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Millions missing out on marriage allowance tax break

3rd October 2017

The marriage allowance was introduced in the 2015/16 tax year and is worth £230 in the current tax year. 

It is designed to boost married couples and members of civil partnerships where one partner pays standard rate income tax, and the other is a non-taxpayer. 

The lower earner can transfer a chunk of their unused tax-free personal allowance to the higher earning partner. 

HM Revenue & Customs estimated that 4.2million couples stood to gain but a freedom of information request by insurer Royal London shows millions have left a total of £1.3billion unclaimed.

Married couples could qualify for a useful lump sum, as well as a cut in their ongoing tax bill

Just 644,916 took up the allowance in the year it was introduced, rising to 1.17million in the 2016/17. 

So far this tax year, just over 2.2million have claimed but this suggests that another two million are still missing out.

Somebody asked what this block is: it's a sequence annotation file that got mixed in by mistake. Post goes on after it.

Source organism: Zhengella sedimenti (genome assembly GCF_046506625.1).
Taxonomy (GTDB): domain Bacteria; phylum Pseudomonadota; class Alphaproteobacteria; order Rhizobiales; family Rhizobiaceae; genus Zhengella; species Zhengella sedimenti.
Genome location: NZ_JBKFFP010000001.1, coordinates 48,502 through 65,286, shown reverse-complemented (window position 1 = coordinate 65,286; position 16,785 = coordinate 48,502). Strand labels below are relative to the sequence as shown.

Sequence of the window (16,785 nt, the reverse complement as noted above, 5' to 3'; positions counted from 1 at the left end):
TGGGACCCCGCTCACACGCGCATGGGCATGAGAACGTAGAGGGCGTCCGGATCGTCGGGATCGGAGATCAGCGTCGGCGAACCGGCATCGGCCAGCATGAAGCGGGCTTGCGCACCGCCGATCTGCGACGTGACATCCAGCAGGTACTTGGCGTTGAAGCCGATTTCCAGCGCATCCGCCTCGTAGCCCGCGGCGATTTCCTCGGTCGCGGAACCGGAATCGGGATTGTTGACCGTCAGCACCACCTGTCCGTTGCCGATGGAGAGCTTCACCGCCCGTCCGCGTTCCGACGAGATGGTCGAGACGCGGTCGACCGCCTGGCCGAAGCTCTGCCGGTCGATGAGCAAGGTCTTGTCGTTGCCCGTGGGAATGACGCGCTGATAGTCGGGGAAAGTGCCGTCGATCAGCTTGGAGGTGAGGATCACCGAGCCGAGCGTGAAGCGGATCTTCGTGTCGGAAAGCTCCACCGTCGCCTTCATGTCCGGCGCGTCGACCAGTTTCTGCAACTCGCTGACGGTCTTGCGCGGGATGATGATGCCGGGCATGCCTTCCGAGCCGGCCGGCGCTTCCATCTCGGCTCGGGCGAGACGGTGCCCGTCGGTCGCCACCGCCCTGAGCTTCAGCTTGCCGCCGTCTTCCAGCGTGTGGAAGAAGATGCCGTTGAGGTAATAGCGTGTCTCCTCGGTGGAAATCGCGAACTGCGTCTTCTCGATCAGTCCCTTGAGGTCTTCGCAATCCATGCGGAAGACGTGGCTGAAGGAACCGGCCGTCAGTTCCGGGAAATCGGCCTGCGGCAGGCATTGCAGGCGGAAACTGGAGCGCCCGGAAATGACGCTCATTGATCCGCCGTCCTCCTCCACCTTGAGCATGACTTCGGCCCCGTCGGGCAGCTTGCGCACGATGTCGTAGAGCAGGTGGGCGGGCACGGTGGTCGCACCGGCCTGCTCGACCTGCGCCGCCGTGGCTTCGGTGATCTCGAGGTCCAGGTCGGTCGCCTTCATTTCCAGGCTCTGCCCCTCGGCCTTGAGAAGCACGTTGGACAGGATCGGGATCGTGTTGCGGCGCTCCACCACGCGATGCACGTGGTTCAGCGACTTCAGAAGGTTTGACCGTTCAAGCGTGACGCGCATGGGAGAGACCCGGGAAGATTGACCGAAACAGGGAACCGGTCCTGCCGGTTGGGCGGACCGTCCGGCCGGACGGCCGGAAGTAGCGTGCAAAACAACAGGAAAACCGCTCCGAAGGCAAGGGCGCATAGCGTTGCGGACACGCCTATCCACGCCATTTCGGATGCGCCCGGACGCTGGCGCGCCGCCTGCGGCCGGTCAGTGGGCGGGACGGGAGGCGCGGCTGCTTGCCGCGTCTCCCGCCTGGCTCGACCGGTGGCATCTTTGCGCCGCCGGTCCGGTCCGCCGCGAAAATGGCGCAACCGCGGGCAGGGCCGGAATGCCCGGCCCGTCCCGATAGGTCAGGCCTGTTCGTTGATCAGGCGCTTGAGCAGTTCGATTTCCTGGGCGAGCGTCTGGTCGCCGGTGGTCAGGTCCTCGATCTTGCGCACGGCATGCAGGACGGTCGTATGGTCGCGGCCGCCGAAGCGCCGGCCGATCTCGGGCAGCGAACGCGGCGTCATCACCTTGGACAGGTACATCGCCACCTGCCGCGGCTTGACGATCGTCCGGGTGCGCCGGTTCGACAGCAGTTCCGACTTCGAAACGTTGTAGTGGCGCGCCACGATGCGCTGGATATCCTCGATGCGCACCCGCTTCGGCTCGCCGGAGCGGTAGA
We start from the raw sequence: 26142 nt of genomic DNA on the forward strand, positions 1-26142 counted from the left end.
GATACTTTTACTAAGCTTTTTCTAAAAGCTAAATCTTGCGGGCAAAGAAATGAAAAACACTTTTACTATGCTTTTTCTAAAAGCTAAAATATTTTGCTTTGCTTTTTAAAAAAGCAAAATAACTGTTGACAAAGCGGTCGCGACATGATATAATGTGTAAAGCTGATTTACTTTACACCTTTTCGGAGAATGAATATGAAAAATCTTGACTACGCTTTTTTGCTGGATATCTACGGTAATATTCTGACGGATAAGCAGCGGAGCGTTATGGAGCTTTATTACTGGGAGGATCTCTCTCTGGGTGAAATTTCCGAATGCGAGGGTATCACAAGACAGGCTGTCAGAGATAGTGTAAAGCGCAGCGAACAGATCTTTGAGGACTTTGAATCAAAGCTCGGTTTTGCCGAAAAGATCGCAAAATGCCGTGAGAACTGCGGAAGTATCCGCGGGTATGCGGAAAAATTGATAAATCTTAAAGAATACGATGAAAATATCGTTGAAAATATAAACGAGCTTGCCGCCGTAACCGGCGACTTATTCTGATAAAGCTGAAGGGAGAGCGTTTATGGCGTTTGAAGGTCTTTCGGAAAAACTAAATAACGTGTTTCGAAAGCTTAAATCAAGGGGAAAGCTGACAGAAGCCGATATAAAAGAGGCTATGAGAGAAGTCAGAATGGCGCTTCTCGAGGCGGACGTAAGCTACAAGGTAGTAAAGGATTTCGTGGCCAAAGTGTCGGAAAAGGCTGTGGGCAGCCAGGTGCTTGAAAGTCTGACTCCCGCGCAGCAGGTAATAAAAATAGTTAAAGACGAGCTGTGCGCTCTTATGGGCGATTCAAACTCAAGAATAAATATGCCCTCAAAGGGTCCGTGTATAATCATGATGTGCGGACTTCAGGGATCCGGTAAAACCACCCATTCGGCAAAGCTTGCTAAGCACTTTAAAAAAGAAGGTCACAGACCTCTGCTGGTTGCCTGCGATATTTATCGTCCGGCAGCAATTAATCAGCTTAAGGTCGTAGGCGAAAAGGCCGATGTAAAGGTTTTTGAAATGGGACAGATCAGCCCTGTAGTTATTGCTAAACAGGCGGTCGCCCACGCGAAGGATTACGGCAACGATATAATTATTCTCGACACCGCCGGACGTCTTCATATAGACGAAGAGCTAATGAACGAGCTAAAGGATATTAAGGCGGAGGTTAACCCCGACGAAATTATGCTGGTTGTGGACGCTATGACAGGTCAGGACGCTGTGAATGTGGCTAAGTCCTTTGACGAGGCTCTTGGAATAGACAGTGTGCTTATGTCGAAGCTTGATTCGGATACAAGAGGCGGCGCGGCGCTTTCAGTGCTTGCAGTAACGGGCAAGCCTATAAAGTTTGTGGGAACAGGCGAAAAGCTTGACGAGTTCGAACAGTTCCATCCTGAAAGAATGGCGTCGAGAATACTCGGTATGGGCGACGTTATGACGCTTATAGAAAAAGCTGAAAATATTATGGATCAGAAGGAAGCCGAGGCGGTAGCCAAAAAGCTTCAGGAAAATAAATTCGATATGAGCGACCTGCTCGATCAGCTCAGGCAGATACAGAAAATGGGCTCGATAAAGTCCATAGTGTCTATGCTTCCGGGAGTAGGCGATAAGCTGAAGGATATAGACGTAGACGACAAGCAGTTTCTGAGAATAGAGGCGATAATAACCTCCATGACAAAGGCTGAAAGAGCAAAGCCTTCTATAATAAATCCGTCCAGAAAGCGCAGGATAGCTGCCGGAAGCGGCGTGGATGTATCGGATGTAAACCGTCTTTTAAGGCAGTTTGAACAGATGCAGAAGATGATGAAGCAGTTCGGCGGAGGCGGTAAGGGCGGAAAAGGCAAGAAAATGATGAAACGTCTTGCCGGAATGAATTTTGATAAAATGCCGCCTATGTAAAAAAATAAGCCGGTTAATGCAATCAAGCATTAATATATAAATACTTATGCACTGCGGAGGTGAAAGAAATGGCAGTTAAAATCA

The perk can be backdated and an eligible couple could save a total of £662 in income tax over the last three tax years.

The perk can be backdated, so couples can receive a lump sum payment, as well as ongoing tax cuts

Former pensions minister Steve Webb, director of policy at Royal London, said take-up is shockingly low: “Even in its third year of operation, around two million couples who could benefit are not doing so.” 

With family finances tight every married couple should check whether they are eligible, including for the two previous tax years. 

He added: “They could qualify for a useful lump sum, as well as a cut in their ongoing tax bill.”